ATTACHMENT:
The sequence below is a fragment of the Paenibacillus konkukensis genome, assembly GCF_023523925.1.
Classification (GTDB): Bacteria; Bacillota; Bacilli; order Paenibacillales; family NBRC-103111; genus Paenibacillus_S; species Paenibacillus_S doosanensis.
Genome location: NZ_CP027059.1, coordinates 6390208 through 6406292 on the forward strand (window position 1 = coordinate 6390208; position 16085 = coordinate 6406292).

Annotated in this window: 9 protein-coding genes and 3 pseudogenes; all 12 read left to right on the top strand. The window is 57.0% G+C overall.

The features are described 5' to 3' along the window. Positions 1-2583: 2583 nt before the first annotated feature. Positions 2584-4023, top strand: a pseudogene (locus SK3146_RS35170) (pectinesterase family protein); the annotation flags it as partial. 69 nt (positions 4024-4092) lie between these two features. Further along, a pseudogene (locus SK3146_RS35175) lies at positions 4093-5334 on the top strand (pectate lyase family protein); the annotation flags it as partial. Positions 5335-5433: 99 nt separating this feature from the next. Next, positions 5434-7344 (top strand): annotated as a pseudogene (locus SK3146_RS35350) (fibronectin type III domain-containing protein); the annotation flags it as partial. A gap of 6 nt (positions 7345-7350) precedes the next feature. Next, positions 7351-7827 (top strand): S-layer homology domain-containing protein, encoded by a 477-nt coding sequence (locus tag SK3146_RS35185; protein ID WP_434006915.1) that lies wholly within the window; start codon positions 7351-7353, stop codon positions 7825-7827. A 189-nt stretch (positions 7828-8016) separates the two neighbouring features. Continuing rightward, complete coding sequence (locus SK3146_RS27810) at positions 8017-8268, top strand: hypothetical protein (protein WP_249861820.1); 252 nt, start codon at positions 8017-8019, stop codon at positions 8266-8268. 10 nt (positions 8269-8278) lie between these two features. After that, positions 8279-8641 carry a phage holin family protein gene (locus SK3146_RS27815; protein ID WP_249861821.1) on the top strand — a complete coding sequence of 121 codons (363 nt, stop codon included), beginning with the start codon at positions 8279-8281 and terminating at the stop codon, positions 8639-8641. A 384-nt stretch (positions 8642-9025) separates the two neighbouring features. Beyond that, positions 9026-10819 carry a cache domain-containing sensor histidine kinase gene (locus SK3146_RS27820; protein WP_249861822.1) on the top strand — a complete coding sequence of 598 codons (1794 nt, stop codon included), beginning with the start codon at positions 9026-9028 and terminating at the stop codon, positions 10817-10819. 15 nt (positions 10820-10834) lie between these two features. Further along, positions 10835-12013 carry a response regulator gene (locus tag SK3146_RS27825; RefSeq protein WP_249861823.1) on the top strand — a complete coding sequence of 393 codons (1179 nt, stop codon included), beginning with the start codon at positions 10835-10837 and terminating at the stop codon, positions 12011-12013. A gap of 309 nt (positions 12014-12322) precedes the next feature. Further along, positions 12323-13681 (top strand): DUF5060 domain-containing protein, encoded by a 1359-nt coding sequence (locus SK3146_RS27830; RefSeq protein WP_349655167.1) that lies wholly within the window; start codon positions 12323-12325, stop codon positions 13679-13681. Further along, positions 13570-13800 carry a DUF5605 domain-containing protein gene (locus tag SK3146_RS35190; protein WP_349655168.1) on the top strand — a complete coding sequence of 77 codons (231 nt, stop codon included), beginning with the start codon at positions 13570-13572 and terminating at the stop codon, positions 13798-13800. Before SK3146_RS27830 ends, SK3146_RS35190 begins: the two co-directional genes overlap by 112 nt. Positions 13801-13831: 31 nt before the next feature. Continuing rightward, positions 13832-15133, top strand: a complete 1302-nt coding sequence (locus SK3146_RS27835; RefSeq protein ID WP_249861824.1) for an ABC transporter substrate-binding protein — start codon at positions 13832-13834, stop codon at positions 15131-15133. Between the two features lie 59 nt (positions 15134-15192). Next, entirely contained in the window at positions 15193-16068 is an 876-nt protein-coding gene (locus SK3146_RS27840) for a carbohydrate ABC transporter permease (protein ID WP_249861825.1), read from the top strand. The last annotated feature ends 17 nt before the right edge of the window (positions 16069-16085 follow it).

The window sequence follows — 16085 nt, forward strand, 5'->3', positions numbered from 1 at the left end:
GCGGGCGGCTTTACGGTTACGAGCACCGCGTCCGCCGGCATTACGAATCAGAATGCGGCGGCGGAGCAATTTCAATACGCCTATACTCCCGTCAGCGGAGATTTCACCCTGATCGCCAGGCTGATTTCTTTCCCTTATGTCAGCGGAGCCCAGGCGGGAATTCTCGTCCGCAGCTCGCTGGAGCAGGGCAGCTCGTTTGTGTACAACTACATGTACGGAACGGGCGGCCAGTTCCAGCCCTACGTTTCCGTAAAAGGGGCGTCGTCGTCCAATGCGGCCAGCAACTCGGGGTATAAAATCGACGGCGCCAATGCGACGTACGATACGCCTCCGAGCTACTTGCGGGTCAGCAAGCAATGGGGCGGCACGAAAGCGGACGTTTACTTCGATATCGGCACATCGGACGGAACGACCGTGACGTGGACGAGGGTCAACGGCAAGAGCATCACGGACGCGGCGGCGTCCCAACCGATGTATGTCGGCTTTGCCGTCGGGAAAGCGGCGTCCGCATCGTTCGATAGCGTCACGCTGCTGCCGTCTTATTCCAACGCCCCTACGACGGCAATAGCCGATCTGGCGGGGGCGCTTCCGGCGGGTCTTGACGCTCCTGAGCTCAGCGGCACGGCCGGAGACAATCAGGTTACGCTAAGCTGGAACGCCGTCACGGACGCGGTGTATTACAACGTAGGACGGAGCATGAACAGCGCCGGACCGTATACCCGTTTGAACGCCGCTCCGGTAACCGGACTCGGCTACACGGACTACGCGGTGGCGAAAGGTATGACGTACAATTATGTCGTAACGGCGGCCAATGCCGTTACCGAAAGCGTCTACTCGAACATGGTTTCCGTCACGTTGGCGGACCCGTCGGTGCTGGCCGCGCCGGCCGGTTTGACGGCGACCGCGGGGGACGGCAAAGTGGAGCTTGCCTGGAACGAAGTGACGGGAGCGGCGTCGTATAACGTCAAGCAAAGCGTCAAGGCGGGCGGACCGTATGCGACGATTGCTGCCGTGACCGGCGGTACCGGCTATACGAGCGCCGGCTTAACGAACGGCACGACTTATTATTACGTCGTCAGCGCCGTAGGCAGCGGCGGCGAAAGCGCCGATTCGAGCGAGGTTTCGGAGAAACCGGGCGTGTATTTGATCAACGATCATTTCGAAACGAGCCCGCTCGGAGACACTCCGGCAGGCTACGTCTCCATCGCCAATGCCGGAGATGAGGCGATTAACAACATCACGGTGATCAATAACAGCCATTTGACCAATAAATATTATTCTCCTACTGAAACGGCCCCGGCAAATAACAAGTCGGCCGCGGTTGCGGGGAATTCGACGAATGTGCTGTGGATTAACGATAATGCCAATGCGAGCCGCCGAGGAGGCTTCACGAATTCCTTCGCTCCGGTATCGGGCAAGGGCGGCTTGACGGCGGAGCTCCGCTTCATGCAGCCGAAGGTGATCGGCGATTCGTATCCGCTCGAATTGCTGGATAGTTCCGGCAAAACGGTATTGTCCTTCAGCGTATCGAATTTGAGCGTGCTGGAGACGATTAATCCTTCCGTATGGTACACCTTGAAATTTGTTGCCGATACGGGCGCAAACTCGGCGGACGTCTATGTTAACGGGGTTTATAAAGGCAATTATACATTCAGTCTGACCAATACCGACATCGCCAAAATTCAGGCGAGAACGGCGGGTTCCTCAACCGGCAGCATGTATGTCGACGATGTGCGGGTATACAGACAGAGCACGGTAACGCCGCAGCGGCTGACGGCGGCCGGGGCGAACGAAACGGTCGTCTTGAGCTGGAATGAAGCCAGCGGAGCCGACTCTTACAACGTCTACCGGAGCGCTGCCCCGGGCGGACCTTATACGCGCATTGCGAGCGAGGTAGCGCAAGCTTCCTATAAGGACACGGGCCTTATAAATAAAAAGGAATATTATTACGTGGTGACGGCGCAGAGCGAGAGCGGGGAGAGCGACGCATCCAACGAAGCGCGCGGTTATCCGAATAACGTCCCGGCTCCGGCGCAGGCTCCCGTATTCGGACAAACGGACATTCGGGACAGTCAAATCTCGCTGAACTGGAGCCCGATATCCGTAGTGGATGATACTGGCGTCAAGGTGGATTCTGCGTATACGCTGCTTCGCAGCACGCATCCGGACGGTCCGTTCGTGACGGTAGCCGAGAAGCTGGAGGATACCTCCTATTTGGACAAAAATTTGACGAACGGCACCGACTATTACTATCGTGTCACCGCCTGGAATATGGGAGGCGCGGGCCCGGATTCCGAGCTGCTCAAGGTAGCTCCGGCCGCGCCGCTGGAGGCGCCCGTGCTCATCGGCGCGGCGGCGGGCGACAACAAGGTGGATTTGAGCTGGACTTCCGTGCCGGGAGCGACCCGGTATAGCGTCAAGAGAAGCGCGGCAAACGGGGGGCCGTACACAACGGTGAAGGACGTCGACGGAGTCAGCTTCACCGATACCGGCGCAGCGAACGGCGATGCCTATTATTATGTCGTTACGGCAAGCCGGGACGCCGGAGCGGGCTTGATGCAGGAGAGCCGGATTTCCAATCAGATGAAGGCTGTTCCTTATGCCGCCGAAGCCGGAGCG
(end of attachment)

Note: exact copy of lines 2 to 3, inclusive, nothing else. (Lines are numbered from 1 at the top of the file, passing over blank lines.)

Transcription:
Classification (GTDB): Bacteria; Bacillota; Bacilli; order Paenibacillales; family NBRC-103111; genus Paenibacillus_S; species Paenibacillus_S doosanensis.
Genome location: NZ_CP027059.1, coordinates 6390208 through 6406292 on the forward strand (window position 1 = coordinate 6390208; position 16085 = coordinate 6406292).